# Finite-by-(abelian-by-finite)

I want to prove that a (finite-by-abelian)-by-finite is also finite-by-(abelian-by-finite). If we have a (finite-by-abelian)-by-finite group $G$ that means that it has a normal subgroup of finite index $H$ which is finite- by-abelian. There is a finite normal subgroup $Α$ of $Η$ and the quotient $H/A$ is abelian. I cant continue this argument because i dont know if $A$ is normal in $G$. I think that we can choose $H$ fully invariant in $G$. But can we choose $A$ fully invariant in $Η$?

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You'd want to look at the normal closure of $A$ in $G$; since the normalizer contains in $H$, it is finite index, so $A^G$ is generated by finitely many copies of $A$. You would still have that $G/A^G$ is abelian-by-finite, but I'm not sure off-hand if $A^G$ is necessarily finite, even though $A$ has only finitely many conjugates in $G$. – Arturo Magidin Apr 6 '12 at 21:28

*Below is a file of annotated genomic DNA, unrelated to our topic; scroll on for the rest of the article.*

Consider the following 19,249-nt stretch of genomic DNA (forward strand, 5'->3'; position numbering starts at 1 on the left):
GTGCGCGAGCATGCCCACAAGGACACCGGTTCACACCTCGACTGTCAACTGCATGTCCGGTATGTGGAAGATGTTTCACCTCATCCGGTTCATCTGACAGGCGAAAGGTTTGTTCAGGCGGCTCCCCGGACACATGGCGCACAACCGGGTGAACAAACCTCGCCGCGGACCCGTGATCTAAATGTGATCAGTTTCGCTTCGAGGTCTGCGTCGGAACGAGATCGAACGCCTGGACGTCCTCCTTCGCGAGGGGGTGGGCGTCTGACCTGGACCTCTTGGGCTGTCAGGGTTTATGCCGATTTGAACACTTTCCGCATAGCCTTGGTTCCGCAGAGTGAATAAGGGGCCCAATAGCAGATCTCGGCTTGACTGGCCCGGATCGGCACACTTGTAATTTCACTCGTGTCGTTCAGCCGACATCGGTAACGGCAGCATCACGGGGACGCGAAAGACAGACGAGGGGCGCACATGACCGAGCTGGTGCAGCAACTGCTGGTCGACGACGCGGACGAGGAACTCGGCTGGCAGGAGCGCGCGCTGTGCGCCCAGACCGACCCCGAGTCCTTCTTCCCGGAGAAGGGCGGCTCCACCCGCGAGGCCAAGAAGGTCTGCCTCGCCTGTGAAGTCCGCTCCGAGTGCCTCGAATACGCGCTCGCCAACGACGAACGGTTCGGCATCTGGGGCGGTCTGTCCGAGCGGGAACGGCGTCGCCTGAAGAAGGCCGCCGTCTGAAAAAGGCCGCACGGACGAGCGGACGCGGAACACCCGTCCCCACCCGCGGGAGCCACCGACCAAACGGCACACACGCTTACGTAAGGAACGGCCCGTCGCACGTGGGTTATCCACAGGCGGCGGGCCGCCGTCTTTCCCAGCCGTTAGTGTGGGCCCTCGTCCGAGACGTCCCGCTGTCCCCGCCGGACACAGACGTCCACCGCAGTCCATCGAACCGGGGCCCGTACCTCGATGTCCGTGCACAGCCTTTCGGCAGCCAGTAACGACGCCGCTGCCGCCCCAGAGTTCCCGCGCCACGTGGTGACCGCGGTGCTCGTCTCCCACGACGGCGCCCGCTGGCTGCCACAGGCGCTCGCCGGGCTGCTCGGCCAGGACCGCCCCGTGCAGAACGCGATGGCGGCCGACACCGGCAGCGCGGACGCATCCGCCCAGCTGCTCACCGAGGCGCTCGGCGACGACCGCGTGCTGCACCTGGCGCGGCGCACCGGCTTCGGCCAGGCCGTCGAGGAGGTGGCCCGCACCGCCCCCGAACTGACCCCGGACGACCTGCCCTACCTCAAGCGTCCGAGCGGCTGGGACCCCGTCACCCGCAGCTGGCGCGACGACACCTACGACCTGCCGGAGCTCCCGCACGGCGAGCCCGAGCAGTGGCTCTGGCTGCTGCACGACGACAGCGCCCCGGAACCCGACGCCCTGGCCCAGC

If $G$ is finitely generated, then the answer is yes. Let me know if you'd like details of that (I guess you might already know it and just be interested in the non-f.g. case). – Tara B Apr 7 '12 at 8:39
Ι am interested in general case. But can you give me details for f.g. case? – Dennis Apr 7 '12 at 9:08
Arturo: $A^G$ is generated by finitely many normal subgroups of $H$ and so is the product of those subgroups and is itself a finite normal subgroup of $H$, and hence also of $G$. – Derek Holt Apr 7 '12 at 11:01
It's also worth observing that a finitely generated finite-by-abelian group is abelian-by-finite, but that is not true in general. – Derek Holt Apr 7 '12 at 11:03

Let $G/H = \{Hx_1, Hx_2, \ldots, Hx_n\}$. Then the normal closure of $A$ in $G$ is \begin{eqnarray*} A^G &=& \langle A^g \mid g\in G\rangle\\ &=& \langle A^{hx_i} \mid h\in H, \; 1\leq i\leq n\rangle\\ &=& \langle A^{x_i} \mid 1\leq i\leq n\rangle. \end{eqnarray*} Also $A^G\leq H$, since $A\leq H$ and $H$ is normal in $G$.
Each $A^{x_i}$ is normal in $H$, since for any $h\in H$ we have $x_i h = h' x_i$ for some $h'\in H$, so $(A^{x_i})^h = A^{x_i h} = A^{h' x_i} = A^{x_i}$. Hence $A^{x_1},\ldots,A^{x_n}$ commute, and so $A^G = A^{x_1}A^{x_2}\cdots A^{x_n}$ and hence $A^G$ is finite, since it's a product of finitely many finite groups.
Now since $A^G$ contains $A$ and $G/A$ is abelian-by-finite, $G/A^G$ is also abelian-by-finite. So $G$ is finite-by-(abelian-by-finite).